NEVER use a cheater plug or cut the ground plug off an ac power cord.
From the Owners Manual
Diagnosing / Troubleshooting
System Owner DT recently posted the following:
To troubleshoot ground loops problems, listen to the audio signal at the mixer with headphones. If the buzz exists at the mixer then do the following:
One by one, disconnect the inputs and outputs to and from the mixer and note if the buzz decreases. If the buzz slowly diminishes with each input or output that is disconnected including those connected directly to microphones and devices not powered from an AC wall plug, then the buzz may be caused by the snake running too close to a noisy AC power line. If the hum reduces dramatically only when inputs or outputs are disconnected which are connected to devices that are AC powered, then it is likely caused by a ground loop.
If the hum is not present in the mixer headphones but only audible from the L1™s, try adding direct boxes between the mixer and the L1™s.
Usually if all equipment powered from AC power is plugged into the same AC wall plug, there will be little or no problem with ground loops. Because the mixer is usually at the back but other equipment powered by AC is at the front, it is impractical to use the same AC wall plug (long extension cords do not qualify as the same wall plug). Try using a direct box with ground lift and connect between the mixer or other audio devices which are AC powered that seem to be responsible for the ground loop. AC devices with 3-prong plugs are most suspect but 2-prong AC powered devices can also cause ground loops. Do NOT modify or isolate the ground pin of devices that have 3-prong AC power cords.
I helped two churches with L1™s reduce hum to acceptable levels by using direct boxes at the audio output of the electric organ and at the audio input to the L1™s . We used a Radial PRODI for the electric organ. I recommend a balanced line-level to balanced line-level direct box for the L1™ inputs. The Radial Twin ISO is a two channel line to line direct box. If the two channels are used on two separate L1™s put the two channel direct box close to the mixer. Alternately, have your local pro audio store help you select single channel line to line or line to mic direct box to be used with each L1™. Be sure that the ground lift switch is in the "lift" position.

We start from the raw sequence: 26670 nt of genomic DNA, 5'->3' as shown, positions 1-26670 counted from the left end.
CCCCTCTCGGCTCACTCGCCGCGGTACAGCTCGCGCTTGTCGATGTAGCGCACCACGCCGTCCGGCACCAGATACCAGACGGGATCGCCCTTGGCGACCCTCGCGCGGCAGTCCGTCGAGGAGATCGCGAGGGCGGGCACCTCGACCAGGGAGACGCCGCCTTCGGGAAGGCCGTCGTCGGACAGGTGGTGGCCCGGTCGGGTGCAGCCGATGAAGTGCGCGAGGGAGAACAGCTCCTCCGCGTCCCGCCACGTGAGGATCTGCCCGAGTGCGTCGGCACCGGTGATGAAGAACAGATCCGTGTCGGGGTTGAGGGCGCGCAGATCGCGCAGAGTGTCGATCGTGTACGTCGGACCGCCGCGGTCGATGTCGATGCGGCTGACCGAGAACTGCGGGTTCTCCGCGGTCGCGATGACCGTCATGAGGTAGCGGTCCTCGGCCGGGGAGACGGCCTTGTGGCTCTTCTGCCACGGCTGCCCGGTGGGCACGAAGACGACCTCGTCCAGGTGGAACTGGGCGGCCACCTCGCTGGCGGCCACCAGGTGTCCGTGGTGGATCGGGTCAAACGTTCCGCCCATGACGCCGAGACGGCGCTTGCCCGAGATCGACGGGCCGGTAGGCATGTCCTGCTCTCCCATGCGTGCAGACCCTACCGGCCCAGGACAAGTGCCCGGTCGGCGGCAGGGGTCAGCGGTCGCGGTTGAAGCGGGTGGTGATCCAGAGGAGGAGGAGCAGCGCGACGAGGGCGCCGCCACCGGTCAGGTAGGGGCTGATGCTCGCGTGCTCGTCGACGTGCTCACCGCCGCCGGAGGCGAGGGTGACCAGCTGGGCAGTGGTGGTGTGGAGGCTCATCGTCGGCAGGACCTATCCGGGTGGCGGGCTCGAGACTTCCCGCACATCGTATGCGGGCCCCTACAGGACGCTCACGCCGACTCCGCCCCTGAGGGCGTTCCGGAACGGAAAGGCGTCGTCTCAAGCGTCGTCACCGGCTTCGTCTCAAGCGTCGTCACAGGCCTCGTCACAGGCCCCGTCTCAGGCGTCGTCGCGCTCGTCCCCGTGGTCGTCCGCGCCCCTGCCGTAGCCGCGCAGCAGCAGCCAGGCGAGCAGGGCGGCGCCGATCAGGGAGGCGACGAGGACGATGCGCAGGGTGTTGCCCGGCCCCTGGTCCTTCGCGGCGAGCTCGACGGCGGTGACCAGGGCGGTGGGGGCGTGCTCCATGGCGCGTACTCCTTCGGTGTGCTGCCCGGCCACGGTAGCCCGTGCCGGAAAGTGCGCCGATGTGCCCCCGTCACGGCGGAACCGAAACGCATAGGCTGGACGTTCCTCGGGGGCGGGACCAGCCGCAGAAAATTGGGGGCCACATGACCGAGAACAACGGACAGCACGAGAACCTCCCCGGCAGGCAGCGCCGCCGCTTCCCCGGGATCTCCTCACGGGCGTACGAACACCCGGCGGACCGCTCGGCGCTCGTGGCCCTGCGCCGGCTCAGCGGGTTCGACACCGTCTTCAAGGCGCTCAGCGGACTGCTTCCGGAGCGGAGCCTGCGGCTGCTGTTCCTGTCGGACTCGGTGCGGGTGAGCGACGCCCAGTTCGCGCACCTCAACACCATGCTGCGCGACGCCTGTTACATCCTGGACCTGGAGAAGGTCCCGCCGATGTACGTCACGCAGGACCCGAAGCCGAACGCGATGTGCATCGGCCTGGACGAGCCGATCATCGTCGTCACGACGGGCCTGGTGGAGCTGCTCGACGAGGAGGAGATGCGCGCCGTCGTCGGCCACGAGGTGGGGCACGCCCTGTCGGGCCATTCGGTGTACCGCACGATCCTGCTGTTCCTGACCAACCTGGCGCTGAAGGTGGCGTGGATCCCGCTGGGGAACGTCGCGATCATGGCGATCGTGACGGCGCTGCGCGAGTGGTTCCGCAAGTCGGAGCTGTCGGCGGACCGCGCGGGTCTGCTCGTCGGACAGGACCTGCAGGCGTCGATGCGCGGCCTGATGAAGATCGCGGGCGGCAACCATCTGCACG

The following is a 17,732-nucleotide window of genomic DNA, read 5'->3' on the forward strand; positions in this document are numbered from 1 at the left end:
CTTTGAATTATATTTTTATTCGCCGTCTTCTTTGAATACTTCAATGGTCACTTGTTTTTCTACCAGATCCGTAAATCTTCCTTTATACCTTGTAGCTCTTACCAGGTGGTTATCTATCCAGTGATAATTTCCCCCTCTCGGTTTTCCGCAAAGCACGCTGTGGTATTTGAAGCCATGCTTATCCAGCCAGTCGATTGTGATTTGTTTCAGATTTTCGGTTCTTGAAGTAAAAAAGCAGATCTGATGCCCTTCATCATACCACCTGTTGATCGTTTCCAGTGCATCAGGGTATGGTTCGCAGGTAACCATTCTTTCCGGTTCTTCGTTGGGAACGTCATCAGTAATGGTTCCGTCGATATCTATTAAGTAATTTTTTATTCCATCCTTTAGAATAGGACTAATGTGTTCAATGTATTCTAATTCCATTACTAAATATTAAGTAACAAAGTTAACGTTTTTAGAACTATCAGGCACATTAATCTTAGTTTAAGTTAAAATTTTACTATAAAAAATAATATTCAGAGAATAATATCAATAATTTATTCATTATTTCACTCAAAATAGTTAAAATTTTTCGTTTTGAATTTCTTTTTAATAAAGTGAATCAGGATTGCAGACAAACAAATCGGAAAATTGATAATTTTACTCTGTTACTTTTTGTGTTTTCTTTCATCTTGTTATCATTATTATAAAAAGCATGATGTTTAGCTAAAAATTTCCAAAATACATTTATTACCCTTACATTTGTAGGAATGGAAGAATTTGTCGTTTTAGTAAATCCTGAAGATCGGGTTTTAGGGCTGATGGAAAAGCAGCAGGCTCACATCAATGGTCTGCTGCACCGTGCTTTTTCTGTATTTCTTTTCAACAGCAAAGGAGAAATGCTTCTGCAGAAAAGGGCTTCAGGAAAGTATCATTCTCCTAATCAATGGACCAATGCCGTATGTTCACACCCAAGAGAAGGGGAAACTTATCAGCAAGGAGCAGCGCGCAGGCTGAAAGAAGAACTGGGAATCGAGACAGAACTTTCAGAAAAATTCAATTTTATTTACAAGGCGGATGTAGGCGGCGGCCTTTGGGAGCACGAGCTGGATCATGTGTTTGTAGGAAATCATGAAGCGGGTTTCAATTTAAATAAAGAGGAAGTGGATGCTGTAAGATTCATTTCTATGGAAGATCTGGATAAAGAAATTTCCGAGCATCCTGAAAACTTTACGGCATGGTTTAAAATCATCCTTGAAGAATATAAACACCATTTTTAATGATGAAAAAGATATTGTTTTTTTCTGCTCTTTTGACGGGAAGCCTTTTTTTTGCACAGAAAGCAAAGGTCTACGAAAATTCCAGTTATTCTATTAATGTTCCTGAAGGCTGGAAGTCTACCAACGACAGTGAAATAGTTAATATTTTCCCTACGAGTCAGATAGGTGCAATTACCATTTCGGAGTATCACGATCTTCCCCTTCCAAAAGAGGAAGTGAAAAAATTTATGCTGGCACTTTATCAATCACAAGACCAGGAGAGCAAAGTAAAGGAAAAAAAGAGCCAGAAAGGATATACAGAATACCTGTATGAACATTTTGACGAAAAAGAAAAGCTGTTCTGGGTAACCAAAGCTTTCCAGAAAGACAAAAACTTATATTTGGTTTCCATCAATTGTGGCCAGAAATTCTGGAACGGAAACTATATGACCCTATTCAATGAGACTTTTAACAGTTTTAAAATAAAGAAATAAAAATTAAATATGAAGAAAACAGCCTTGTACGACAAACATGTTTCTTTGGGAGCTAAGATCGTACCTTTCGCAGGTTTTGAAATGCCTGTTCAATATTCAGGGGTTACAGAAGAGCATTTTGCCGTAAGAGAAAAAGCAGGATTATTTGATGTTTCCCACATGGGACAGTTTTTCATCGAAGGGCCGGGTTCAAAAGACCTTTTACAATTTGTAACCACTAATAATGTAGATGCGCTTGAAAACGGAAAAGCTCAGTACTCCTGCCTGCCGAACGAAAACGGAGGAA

The direct boxes can be expensive, check to see if you can return them if they don't solve your problem or if you find that you don't all of them.
In some cases ground loops or buzz in the presence of certain light dimmers can be difficult to completely solve and some residual hum may be audible. There are some types of light dimmers that produce less electrical noise. One technology is known as "zero crossing" switching which generate less electrical interference.
Hopefully some of this info is relevant and helpful.
Dave also recommended reading Ground Loops at Radial Engineering.
Ground Loops (article excerpt)
Almost all cases of noise can be traced directly to ground loops, grounding or lack thereof. It is important to understand the mechanism that causes grounding noise in order to effectively eliminate it. Each component of a sound system produces its own ground internally. This ground is usually called the audio signal ground. Connecting devices together with the interconnecting cables can tie the signal grounds of the two units together in one place through the conductors in the cable. Ground loops occur when the grounds of the two units are also tied together in another place: via the third wire in the line cord, by tying the metal chassis together through the rack rails, etc. These situations create a circuit through which current may flow in a closed "loop" from one unit's ground out to a second unit and back to the first. It is not simply the presence of this current that creates the hum -- it is when this current flows through a unit's audio signal ground that creates the hum. In fact, even without a ground loop, a little noise current always flows through every interconnecting cable (i.e., it is impossible to eliminate these currents entirely). The mere presence of this ground loop current is no cause for alarm if your system uses properly implemented and completely balanced interconnects, which are excellent at rejecting ground loop and other noise currents. Balanced interconnect was developed to be immune to these noise currents, which can never be entirely eliminated. What makes a ground loop current annoying is when the audio signal is affected. Unfortunately, many manufacturers of balanced audio equipment design the internal grounding system improperly, thus creating balanced equipment that is not immune to the cabling's noise currents. This is one reason for the bad reputation sometimes given to balanced interconnect.
A second reason for balanced interconnect's bad reputation comes from those who think connecting unbalanced equipment into "superior" balanced equipment should improve things. Sorry. Balanced interconnect is not compatible with unbalanced. The small physical nature and short cable runs of completely unbalanced systems (home audio) also contain these ground loop noise currents. However, the currents in unbalanced systems never get large enough to affect the audio to the point where it is a nuisance. Mixing balanced and unbalanced equipment, however, is an entirely different story, since balanced and unbalanced interconnect are truly not compatible. The rest of this note shows several recommended implementations for all of these interconnection schemes.
Please see the full text: Sound System Interconnection
- Two Prong Cheater Plub for AC Power
- Grounded Plug
- Ground Loops at Radial Engineering.
- Laptop Playback Noises.
- Magnetic Pick-up Noise
Download: Sound System Interconnection.pdf